The most biting disappointment, though, stemmed from limitations of the feminism upon which the story was built. Yes, L'Engle broke with gender stereotypes by making Meg the one who is good at math and science, while Calvin O'Keefe, her nascent love interest, is the "communicator," someone far better at literature and history. She also made not only Meg's father, but also Meg's mother, a scientist. And she chose to make the magical helpers who aid Meg and Charles Wallace's quest women/witches, refusing to embrace the negative construction of the witch as the feminine face of evil. But even while she broke with many gender stereotypes, she also reinforced others (more on them below).
Interestingly, since Larson hews so closely to L'Engle's original text, using her dialogue almost word for word, any reinterpretation comes largely due to the play of words against pictures, not to any changing of L'Engle's words themselves. Two threads that popped out at me in reading Larson's pictures against L'Engle's words were first, the discussions of female beauty, particularly Mrs. Murry's; and second, the many instances of hand-holding in the novel between Meg and others.
With only L'Engle's narrative, readers are given no real sense of what Mrs. Murry looks like. But Larson's drawings give us Mrs. Murry in the flesh. And while Mrs. Murry is a bit more put together than is scruffy Meg, she's no overwhelming vision of gorgeousness. The dialogue balloons here emphasize that it is Charles Wallace's opinion that his mother is beautiful, one that his mother doesn't necessarily share. Meg, in her adolescent malaise, may think beauty is important, but the text does not necessarily share her opinion.
In fact, it is the boys in the novel who insist upon Mrs. Murry's beauty, a fact that the graphic novel format emphasizes. Not only does Charles Wallace think his mother beautiful, but so does Calvin, who laughs when Mrs. Murray tells Meg "You just haven't had any basis for comparison, Meg. I'm really quite ordinary," and denigrates his own mother in comparison:
I used to feel sorry for Calvin for having a family that "didn't give a hoot about me," but now the class dimension of his rejection, as well as the beauty-bias inherent within it, give me pause. I also find it annoying that he reassures Meg that no one would believe her father left her mother for another woman "after one look at your mother." Beauty, not intellectual interests or shared passions, are what keep men glued to women's sides, Calvin's attempts to comfort Meg suggest. Seeing Mr. Murray's photograph, Calvin deems him "not handsome or anything," suggesting that unlike for men, beauty is not that important. Calvin's praise of Meg's "dreamboat eyes" continues to be a touching moment, the first time a bloom of attraction is recognized and returned. Yet recognizing Calvin's investment in the cultural necessity of women's beauty makes it less touching that it once was for me.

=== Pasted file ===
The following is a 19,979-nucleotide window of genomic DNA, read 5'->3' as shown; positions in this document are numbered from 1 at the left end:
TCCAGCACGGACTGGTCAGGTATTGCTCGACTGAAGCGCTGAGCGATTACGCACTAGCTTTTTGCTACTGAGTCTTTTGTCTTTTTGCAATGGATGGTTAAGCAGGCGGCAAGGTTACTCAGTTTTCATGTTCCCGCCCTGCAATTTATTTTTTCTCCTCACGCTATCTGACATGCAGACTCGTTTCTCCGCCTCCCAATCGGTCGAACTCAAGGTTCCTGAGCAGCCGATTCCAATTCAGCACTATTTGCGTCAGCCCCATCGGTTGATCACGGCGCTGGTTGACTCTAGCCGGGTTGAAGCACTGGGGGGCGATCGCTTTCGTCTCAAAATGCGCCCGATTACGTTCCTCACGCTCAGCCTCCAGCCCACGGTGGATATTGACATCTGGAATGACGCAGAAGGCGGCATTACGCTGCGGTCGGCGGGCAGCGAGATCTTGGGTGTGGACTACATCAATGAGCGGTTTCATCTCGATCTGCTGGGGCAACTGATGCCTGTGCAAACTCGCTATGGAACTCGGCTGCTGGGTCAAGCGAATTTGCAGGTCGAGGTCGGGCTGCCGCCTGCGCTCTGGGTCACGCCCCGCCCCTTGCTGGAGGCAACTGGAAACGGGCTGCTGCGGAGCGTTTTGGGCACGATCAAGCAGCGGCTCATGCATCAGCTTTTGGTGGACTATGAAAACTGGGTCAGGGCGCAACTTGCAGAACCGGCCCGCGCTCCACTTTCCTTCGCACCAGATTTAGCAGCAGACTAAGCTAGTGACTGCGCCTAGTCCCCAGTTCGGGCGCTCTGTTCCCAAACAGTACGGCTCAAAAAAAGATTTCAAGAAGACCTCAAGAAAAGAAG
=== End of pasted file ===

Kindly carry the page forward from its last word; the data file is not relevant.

Larson is able to make more of an intervention in her depiction of scenes of hand-holding. For Meg, holding hands is a sign of relationship, a sign of love, as in the early illustration of Meg and Charles Wallace above, from early in the story. But in the novel, reaching out for someone's hand can also be seen as a sign of Meg's weakness, or perhaps instead of Calvin's active, masculine strength: "Calvin reached out and took Meg's hand with a gesture as simple and friendly as Charles Wallace's"; "Meg stumbled as the land sloped suddenly downhill, but Calvin's strong hand steadied her" (50). In the graphic novel, however, such narrative tags disappear, replaced with pictures which give no sense of who took whose hand first, and no indication of any stumbling on Meg's part. Though Calvin appears in the lead in one pane, the two others show Meg and Calvin side by side:
Later, before they "wrinkle time," Meg asks the witches if they can hold hands while doing so. The novel notes "Calvin took her hand and held it tightly in his" (76), but the picture suggests a mutual holding-on:
The next time we see Meg and Calvin holding hands, it is not out of fear or the need to protect or be protected; it is a sign of their mutual discovery of a way to communicate with the beast creatures who have no sense of sight (a discovery which in the novel Calvin makes alone, sitting on the opposite side of the table from Meg):
At novel's end, hand-holding becomes a sign of goodness, of the spirituality of the three witches, and above all, of the power of love: "Then there was a whirring, and Mrs. Whatsit, Mrs. Who, and Mrs. which were standing in front of them, and the joy and love were so tangible that Meg felt that if she only knew where to reach she could touch it with her bare hands" (190). Though Larson does not reprint Meg's interior thoughts, she does conclude with a final picture which makes that metaphorical hand-holding literal, and doubled: the mature romantic love between the newly reunited Mrs. and Mr. Murry, and the tentative, blossoming affection between two adolescents learning to value their own, and each other's, true worth.
Madeleine L'Engle, A Wrinkle in Time: The Graphic Novel. Adapted and Illustrated by Hope Larson. FSG 2012.
Next time on RNFF:
Feminism in the Romance Classroom